A few weeks ago my parents were almost the victims of a scammer. Without going into too much detail, my mother received a phone call from someone claiming to be her grandson (whom I’ll call John). He was crying and told her she needed to call his lawyer and wire money to him. He asked her to not tell anyone, including the authorities. She called my sister and asked her if she knew where John was and if my sister was sure of his whereabouts. She wouldn’t tell my sister why she called. Naturally my sister asked why and was more than concerned about our mother’s call especially because she was being secretive.
When my mother called the so-called lawyer, she said she would drive the three hours to deliver the money personally. She offered this because she didn’t know how she would get the money to the lawyer without raising the suspicions of my father when he saw the withdrawal from their account. The lawyer then said that John was actually in Texas and not only three hours away. That is when my mom got wise. Thankfully. But for the better part of an hour, my mother is was frantic. The scammers even had the gall to call my father after speaking to my mother. But my mother had already informed him about what happened, so he had some choice words for them before he hung up.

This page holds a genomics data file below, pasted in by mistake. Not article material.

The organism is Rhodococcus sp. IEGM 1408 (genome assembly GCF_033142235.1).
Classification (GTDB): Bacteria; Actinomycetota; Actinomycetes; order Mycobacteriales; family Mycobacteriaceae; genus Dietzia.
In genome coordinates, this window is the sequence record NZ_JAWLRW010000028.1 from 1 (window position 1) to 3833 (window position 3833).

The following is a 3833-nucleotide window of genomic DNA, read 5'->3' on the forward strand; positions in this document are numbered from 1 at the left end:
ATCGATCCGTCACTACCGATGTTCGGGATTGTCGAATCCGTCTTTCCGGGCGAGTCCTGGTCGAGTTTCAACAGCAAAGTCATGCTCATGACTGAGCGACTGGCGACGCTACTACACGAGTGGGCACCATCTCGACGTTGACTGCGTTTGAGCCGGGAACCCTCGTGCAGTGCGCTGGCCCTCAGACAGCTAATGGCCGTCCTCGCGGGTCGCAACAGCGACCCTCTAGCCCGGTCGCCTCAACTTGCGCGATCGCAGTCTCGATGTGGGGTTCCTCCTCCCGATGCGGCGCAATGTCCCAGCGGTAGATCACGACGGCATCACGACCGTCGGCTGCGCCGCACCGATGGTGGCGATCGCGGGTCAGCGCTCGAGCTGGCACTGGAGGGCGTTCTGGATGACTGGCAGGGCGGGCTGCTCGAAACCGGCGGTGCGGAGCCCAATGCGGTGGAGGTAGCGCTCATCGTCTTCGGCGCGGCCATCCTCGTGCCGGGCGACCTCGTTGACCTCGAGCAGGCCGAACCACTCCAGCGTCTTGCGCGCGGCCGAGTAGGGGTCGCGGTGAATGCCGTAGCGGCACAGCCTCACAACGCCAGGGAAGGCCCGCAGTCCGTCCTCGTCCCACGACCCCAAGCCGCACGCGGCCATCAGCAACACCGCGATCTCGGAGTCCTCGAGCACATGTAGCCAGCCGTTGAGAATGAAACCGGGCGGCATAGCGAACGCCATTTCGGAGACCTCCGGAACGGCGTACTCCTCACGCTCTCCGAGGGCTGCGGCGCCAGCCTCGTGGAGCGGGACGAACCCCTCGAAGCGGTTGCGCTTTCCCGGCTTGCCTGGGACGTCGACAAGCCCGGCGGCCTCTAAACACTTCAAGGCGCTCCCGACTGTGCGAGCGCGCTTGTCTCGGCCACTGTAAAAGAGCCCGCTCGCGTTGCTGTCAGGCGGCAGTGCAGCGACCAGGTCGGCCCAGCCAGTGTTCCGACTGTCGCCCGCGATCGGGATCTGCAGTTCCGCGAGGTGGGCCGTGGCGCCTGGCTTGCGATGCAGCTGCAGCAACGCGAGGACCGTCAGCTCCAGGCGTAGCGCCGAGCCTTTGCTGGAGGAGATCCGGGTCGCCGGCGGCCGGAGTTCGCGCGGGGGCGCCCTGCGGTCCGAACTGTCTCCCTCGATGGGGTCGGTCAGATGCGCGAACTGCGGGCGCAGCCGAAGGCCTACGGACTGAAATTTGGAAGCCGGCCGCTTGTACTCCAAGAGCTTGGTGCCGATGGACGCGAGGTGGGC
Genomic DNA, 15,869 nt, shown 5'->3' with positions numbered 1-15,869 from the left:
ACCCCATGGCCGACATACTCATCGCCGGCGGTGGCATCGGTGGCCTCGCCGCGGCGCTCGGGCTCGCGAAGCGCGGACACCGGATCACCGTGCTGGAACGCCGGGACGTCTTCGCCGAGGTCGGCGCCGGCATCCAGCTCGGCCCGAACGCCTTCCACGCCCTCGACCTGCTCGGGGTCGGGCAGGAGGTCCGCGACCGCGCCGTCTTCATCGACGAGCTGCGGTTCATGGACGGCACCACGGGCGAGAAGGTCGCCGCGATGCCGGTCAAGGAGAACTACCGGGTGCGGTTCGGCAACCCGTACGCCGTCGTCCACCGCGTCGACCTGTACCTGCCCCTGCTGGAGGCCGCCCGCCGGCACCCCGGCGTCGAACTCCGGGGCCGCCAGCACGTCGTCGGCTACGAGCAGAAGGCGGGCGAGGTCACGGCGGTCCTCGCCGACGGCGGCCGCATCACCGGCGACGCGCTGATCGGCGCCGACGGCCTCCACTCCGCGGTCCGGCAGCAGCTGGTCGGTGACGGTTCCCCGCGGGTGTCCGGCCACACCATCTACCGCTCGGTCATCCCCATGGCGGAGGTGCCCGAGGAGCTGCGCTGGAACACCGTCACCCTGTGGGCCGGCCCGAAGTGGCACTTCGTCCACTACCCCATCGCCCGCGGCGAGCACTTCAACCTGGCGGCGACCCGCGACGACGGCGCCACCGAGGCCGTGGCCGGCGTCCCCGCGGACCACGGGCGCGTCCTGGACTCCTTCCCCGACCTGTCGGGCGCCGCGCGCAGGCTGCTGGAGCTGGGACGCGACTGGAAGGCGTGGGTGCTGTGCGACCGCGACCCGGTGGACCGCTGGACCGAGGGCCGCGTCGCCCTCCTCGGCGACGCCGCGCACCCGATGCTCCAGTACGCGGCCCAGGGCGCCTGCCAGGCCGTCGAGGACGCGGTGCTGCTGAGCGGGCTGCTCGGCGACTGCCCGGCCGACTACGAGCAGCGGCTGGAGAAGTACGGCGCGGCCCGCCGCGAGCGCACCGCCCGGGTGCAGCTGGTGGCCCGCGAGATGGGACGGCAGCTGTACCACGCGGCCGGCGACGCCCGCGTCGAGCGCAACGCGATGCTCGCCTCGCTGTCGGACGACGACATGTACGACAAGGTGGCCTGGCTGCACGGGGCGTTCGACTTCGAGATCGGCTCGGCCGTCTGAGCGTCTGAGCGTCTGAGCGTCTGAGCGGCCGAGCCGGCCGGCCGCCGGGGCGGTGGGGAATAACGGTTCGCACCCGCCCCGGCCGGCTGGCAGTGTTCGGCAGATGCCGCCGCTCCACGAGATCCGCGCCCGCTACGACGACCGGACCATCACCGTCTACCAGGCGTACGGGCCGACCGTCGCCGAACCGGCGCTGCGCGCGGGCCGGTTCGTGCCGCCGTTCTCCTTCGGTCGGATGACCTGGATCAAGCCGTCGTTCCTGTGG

I have told my mother several times to never answer a call if she doesn’t recognize the phone number; that if it’s important a message will be left. But sometimes curiosity gets the best of her. I believe she now understands the reason why I told her to never answer without recognizing the number.
Our world is changing so much with the continuous advances in technology. As we age we don’t always keep up with new technologies. However, the scammers do. And their easy targets are seniors. The internet makes it too easy for scammers to get information about you and your family that can be used to their advantage. Seniors may not have too much of a footprint on the internet, yet the younger generations do. And a simple Google search of your name can return a lot of information about you as well as family members. And if the scammers pay for the information, I’m sure they get more information than you care to know. Or maybe you do.
But that is just one example out of many that take place every day. We need to be vigilant in protecting the seniors in our lives. In a report conducted by CNBC, it was estimated that seniors lost approximately $36 billion in 2015 to scammers. And that might be a low estimate. We have to stay ahead of these shysters.
Here is a list of helpful websites that can help you and seniors stay safe from fraud and the criminals that target them.
- National Council on Aging
- AARP – AARP has a web page that adds scams as they emerge to better inform seniors and caregivers. AARP Fraud Watch Network
If you have a resource to share please add it in the Reply section below. It would be greatly appreciated.